Sony has overtaken Nintendo for the first time in eight years, based on the total number of game consoles sold.
Sony sold 18.7 million systems in the last financial year - which ended in March - compared to Nintendo's tally of 16.3 million video games machines.
The data was first reported by Japan's Nikkei business news site.
The news is not surprising.
Sony's PlayStation 4 has emerged as the bestselling "new-gen" console. But demand for Nintendo's Wii U - with its touchscreen controller - has lagged far behind the original Wii, which was the most popular hardware of the last generation.
The figures also include sales of the older PS3 and original Wii, in addition to Nintendo's 3DS and Sony's PlayStation Vita handhelds.
Sony, Nintendo and their US rival Microsoft will all be announcing new titles this week to coincide with the E3 video games expo in Los Angeles.
The Nikkei's report followed Nintendo's announcement that it was closing its European headquarters in Germany.
The firm said on Friday that it planned to axe 130 jobs as result of the decision to close both its office and warehouse in the Bavarian city Grossostheim.
It added that some work would be shifted to Frankfurt, but that there would also be the "outsourcing and reorganising" of other functions.
The news came a month after Nintendo reported a net loss of 23.2bn yen ($229m; £135m) for the financial year ending 31 March.
The firm will make further cost savings by opting to unveil details of forthcoming games via a video news release rather than host a physical press conference at E3, repeating a step it took last year.
Nintendo is renting significant floor space at the event, however, including an area set aside for a tournament to promote its much-anticipated fighting title Super Smash Bros 4, due for release on the Wii U and 3DS later this year.
"It's a title you have to keep your eye on as it's an epic franchise," said Lewis Ward, a video games analyst at the IDC consultancy.
"But it's going too far to say it will turn around Nintendo's fortunes. By my projections the Wii U will remain in third place," he added referring to the PS4 and Xbox One.
Nintendo's president Satoru Iwata will not be attending E3.
The firm said last week that the 54-year-old's doctor had told him not to fly in the immediate future.
It declined to provide more detail beyond telling the Wall Street Journal that Mr Iwata did not have a "major health problem."
While the PS4 may have a solid lead in terms of global sales, the picture is different in its home market.
Figures from the market research firm Media Create indicate that the Wii U has enjoyed a solid lead over the PS4 in recent weeks.
According to figures released for the last week of May, 19,312 Wii Us were bought in Japan compared to just 6,022 copies of the PS4. That may be partly explained by fact the popular racing game Mario Kart 8 was just released by Nintendo.
But the Wii U outsold its rival the prior week as well despite the fact the PS4 only launched in Japan in February.
"Hopes that the PlayStation 4 can achieve a reasonable degree of Japanese success hinge on the introduction of big titles that appeal to the nation's tastes," blogged The Motley Fool writer Keith Noonan.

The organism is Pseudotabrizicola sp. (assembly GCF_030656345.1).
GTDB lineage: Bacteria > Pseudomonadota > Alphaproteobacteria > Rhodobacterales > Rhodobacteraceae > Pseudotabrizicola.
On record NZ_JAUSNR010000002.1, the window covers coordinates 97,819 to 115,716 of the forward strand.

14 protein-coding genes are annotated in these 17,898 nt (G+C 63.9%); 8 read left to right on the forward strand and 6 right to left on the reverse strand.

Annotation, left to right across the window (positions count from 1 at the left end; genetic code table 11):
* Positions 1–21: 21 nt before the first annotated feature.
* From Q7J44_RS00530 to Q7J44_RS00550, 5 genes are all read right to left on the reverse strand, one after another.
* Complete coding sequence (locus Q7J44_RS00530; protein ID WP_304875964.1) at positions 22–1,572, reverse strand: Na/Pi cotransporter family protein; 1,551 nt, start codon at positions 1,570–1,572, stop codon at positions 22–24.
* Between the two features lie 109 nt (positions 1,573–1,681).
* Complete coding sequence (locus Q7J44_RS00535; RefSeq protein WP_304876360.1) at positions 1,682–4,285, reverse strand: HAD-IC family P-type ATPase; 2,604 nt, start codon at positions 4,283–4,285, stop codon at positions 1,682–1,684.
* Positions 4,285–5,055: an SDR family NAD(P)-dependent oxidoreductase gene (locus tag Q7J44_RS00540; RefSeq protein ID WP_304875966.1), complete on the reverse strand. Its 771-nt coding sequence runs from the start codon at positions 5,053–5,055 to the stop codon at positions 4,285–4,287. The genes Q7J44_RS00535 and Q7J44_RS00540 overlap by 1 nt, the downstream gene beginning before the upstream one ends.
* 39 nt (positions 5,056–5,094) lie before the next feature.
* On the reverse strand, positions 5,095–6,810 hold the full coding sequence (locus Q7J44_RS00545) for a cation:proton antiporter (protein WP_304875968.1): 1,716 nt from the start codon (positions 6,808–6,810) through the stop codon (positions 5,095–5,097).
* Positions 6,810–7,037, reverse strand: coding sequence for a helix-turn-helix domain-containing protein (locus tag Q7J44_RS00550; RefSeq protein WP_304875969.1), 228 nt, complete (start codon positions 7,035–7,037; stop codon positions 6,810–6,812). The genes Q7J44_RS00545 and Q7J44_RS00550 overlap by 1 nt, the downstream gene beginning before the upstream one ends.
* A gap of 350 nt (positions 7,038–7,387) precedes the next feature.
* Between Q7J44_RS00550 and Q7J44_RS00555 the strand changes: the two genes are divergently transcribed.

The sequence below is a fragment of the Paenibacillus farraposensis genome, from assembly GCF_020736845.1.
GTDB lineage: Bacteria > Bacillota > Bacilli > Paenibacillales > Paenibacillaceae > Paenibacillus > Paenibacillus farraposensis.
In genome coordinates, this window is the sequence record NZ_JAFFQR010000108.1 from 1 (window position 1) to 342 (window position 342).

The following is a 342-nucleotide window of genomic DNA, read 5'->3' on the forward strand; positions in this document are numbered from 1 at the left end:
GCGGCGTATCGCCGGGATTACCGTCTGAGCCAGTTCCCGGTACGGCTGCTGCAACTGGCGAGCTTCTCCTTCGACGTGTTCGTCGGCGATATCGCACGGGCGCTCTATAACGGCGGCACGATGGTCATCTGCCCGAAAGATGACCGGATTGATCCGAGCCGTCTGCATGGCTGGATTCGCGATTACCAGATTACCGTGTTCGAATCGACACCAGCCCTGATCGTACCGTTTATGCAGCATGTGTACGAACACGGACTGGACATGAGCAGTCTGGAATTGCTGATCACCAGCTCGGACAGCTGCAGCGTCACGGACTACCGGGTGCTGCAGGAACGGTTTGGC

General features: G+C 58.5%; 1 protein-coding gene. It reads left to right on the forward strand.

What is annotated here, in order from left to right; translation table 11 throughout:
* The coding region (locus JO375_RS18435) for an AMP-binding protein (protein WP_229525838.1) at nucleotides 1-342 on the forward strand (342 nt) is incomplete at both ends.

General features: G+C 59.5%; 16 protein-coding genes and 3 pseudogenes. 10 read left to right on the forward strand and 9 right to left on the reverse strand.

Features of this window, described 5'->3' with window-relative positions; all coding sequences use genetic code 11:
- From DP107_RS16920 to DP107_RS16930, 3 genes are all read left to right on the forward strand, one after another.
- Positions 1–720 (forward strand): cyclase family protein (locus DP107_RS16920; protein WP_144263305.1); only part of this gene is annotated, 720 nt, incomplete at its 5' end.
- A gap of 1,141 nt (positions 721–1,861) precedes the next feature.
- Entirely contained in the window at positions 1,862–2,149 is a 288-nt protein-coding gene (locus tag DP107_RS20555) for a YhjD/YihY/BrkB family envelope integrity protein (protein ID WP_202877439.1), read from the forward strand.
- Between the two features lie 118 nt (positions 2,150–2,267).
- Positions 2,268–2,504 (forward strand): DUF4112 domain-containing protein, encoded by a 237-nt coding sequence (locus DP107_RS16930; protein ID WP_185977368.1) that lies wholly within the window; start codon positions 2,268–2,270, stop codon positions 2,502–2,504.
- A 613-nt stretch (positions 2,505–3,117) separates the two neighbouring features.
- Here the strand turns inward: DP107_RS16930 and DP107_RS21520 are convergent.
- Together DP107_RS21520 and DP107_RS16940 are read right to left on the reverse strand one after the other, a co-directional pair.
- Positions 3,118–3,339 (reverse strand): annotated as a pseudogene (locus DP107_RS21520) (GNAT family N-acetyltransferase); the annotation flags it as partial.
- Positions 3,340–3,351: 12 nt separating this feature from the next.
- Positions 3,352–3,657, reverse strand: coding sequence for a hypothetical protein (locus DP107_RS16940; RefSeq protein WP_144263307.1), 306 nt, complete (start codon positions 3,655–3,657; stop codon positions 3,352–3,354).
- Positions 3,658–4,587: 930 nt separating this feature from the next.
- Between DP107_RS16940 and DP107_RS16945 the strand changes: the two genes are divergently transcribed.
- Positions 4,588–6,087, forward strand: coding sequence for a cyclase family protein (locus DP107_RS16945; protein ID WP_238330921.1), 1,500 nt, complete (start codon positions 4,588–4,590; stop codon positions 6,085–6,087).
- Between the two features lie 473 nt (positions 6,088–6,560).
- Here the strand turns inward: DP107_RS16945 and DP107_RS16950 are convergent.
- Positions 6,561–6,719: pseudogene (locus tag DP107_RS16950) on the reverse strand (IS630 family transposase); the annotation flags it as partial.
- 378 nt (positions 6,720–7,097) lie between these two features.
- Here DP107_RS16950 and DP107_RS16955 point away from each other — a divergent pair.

"The current lack of such titles has been well documented, and the deficiency looks to be an ongoing problem for the console throughout the year."
PlayStation chief Andrew House alluded to the issue in an interview with Edge magazine, in which he said the decision to launch the PS4 in Japan after most other territories was in part due to the initial lack of content from Japanese publishers as well as the greater popularity of handheld consoles in the country.
But he added: "The initial audience that's buying PS4 in Japan is much younger than we'd first anticipated.
"We're seeing a sweet spot anywhere from the mid-to-late teens through to the mid-20s, and that is considerably younger than where we've seen consoles traditionally being played in Japan. It says to me that there is the opportunity for a revival of console gaming for a whole new audience. "
The Xbox One is due to be released in Japan on 4 September.
Analysis from E3: Dave Lee, Los Angeles
There's few things sweatier than a pasty British technology journalist touching down in LA.
But while I'm feeling more than a little hot under the collar, it's nothing compared to what the higher powers at Microsoft must be experiencing right now.
The knock-on effect of last year's E3 cannot be underestimated.
It was Sony's year. Its press conference announcing the PlayStation 4 drew whoops and cheers, while Microsoft's Xbox One announcements managed just a patter of awkward applause. As a result, Sony enters this event in a far stronger position.
In some markets, sales of the PS4 have outnumbered the Xbox One by an enormous five consoles to one.
Microsoft will be desperate to stem that flow - another year of being out-muscled could leave it in tricky territory.
Take this comparison: recent major release Watch Dogs sold around 1.9 million copies on PS4, but around 900,000 on Xbox One.
Microsoft - and the solid band of Xbox fans already turning up two full days ahead of E3 opening - will hope for a Rocky-esque comeback over the coming days.
As I had a pre-show nose around the Los Angeles Convention Center, the smattering of loitering games fans were coy about who they were backing. One of them, 22-year-old Louis from, aptly enough, Louisiana, told me he hoped the neck-and-neck console race would make for better games as both companies worked under pressure.
We'll soon find out. Game on.